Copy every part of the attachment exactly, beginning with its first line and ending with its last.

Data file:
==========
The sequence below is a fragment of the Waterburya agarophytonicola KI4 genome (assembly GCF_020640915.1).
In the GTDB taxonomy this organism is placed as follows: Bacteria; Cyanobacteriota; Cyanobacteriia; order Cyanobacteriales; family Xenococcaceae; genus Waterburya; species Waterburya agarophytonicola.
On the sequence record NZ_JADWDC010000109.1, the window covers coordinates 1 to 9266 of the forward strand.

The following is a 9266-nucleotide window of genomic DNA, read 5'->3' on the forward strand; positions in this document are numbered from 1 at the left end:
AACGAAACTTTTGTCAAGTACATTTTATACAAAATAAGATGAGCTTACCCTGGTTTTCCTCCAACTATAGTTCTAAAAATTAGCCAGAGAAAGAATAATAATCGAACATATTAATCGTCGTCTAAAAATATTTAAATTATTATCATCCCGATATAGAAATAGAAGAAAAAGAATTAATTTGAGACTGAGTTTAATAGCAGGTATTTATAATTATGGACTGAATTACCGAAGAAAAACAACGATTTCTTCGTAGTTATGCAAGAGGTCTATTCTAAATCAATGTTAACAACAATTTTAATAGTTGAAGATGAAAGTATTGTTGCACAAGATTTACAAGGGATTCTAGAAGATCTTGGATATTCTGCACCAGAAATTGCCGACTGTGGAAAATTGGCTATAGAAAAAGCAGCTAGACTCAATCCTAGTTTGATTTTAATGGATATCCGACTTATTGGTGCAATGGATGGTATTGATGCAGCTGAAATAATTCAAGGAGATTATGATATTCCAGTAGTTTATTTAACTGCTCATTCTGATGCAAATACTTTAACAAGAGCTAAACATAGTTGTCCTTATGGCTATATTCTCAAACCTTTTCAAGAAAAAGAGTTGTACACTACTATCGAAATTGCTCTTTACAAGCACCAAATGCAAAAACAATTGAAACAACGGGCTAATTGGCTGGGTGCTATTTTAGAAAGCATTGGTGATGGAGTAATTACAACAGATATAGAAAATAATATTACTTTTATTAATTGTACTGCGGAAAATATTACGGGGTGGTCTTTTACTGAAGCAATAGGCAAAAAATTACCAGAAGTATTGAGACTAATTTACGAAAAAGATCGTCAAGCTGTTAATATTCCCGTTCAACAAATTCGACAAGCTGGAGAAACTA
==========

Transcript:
The sequence below is a fragment of the Waterburya agarophytonicola KI4 genome (assembly GCF_020640915.1).
In the GTDB taxonomy this organism is placed as follows: Bacteria; Cyanobacteriota; Cyanobacteriia; order Cyanobacteriales; family Xenococcaceae; genus Waterburya; species Waterburya agarophytonicola.
On the sequence record NZ_JADWDC010000109.1, the window covers coordinates 1 to 9266 of the forward strand.

The following is a 9266-nucleotide window of genomic DNA, read 5'->3' on the forward strand; positions in this document are numbered from 1 at the left end:
AACGAAACTTTTGTCAAGTACATTTTATACAAAATAAGATGAGCTTACCCTGGTTTTCCTCCAACTATAGTTCTAAAAATTAGCCAGAGAAAGAATAATAATCGAACATATTAATCGTCGTCTAAAAATATTTAAATTATTATCATCCCGATATAGAAATAGAAGAAAAAGAATTAATTTGAGACTGAGTTTAATAGCAGGTATTTATAATTATGGACTGAATTACCGAAGAAAAACAACGATTTCTTCGTAGTTATGCAAGAGGTCTATTCTAAATCAATGTTAACAACAATTTTAATAGTTGAAGATGAAAGTATTGTTGCACAAGATTTACAAGGGATTCTAGAAGATCTTGGATATTCTGCACCAGAAATTGCCGACTGTGGAAAATTGGCTATAGAAAAAGCAGCTAGACTCAATCCTAGTTTGATTTTAATGGATATCCGACTTATTGGTGCAATGGATGGTATTGATGCAGCTGAAATAATTCAAGGAGATTATGATATTCCAGTAGTTTATTTAACTGCTCATTCTGATGCAAATACTTTAACAAGAGCTAAACATAGTTGTCCTTATGGCTATATTCTCAAACCTTTTCAAGAAAAAGAGTTGTACACTACTATCGAAATTGCTCTTTACAAGCACCAAATGCAAAAACAATTGAAACAACGGGCTAATTGGCTGGGTGCTATTTTAGAAAGCATTGGTGATGGAGTAATTACAACAGATATAGAAAATAATATTACTTTTATTAATTGTACTGCGGAAAATATTACGGGGTGGTCTTTTACTGAAGCAATAGGCAAAAAATTACCAGAAGTATTGAGACTAATTTACGAAAAAGATCGTCAAGCTGTTAATATTCCCGTTCAACAAATTCGACAAGCTGGAGAAACTA